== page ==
Rhoslan – burial chamber


   The tomb in Rhoslan, also called Cefn Isaf, was built during the Neolithic period, around 4400 – 2900 BC. Constructions of this type were used by early-agricultural communities, as collective burial sites and for perhaps religious ceremonies. The decline in the use of megalithic tombs occurred around 2500 B.C. During the coming Bronze Age, until about 1500 B.C. in Britain, other burial methods, including those related to stone circles, gain more importance.


   The burial chamber consists of four vertically arranged stones, supporting the largest capstone serving as a ceiling. It is open to the south-east, 2.4 meters along its axis from north-east to south-west and 1.8-meter wide at its north-eastern end. The inner height is 1 meter. The capstone is flat underneath with a maximum thickness of 1 meter, the plan is roughly rectangular with a length of 3.5 and a width of 2.75 meters, with a detached southern corner. The whole was originally covered with a mound of earth or stones, which now completely have dispersed.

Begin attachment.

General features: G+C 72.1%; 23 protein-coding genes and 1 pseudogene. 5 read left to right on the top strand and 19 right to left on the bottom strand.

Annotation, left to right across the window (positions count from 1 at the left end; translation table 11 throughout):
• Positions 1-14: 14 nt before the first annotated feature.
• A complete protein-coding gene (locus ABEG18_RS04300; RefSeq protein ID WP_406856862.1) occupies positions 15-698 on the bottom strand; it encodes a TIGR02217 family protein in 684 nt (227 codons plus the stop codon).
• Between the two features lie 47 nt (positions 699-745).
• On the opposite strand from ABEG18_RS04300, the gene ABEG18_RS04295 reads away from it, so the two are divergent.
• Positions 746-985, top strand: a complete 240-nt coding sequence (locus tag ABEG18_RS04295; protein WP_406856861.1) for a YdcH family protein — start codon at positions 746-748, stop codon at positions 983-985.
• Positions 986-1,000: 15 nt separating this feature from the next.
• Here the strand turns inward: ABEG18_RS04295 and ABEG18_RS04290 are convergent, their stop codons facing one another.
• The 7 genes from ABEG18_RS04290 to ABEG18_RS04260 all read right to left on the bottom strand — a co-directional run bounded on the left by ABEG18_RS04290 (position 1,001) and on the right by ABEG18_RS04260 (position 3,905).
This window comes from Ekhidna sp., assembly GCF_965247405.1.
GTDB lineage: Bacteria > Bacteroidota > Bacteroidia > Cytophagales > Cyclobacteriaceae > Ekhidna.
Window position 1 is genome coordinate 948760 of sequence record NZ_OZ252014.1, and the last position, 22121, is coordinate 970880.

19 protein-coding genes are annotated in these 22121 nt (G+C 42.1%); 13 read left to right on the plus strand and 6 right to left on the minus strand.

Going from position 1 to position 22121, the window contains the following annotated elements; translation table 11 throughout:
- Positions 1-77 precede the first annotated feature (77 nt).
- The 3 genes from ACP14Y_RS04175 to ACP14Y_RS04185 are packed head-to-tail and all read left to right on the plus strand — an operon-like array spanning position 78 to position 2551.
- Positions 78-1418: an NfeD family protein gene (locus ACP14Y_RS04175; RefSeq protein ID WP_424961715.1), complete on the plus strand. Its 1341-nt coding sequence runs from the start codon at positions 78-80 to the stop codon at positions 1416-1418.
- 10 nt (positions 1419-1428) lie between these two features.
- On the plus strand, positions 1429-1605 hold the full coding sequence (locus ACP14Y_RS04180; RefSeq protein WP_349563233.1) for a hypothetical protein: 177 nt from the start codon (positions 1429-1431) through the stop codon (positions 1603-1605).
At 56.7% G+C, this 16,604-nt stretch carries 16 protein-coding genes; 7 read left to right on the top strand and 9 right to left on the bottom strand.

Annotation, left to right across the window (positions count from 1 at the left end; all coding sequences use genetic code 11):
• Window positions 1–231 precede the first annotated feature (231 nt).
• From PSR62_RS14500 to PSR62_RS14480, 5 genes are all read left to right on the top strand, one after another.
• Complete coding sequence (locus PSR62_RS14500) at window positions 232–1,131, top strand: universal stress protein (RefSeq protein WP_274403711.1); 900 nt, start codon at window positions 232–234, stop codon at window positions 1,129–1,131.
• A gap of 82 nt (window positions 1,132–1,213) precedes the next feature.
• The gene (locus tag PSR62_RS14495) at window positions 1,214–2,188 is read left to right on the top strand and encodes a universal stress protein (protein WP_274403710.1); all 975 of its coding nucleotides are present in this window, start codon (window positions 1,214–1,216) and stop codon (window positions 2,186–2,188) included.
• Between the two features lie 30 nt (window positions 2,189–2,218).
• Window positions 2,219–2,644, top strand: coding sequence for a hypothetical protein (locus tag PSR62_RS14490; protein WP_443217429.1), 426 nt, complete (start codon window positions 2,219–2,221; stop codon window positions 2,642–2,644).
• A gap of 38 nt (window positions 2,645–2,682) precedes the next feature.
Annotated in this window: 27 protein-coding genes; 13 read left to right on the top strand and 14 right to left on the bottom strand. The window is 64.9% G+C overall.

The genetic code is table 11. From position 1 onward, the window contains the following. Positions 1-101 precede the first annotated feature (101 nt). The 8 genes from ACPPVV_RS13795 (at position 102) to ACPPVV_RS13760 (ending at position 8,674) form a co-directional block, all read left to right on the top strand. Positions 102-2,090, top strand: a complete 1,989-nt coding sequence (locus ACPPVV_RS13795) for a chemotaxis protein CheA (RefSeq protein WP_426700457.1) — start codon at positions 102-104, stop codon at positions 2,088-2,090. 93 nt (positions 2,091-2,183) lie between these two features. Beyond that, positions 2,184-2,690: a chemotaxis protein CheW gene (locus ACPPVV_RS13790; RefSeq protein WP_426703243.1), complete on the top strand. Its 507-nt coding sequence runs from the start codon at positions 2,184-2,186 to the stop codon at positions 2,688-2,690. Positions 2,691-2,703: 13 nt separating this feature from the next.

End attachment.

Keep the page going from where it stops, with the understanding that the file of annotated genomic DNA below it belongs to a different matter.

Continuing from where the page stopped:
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Castleden R., Neolithic Britain: New Stone Age sites of England, Scotland and Wales, London 1992.

Website ancientmonuments.uk, Cefn-Isaf Burial Chamber.
Website megalithic.co.uk, Rhoslan – Chambered Tomb in Wales in Gwynedd.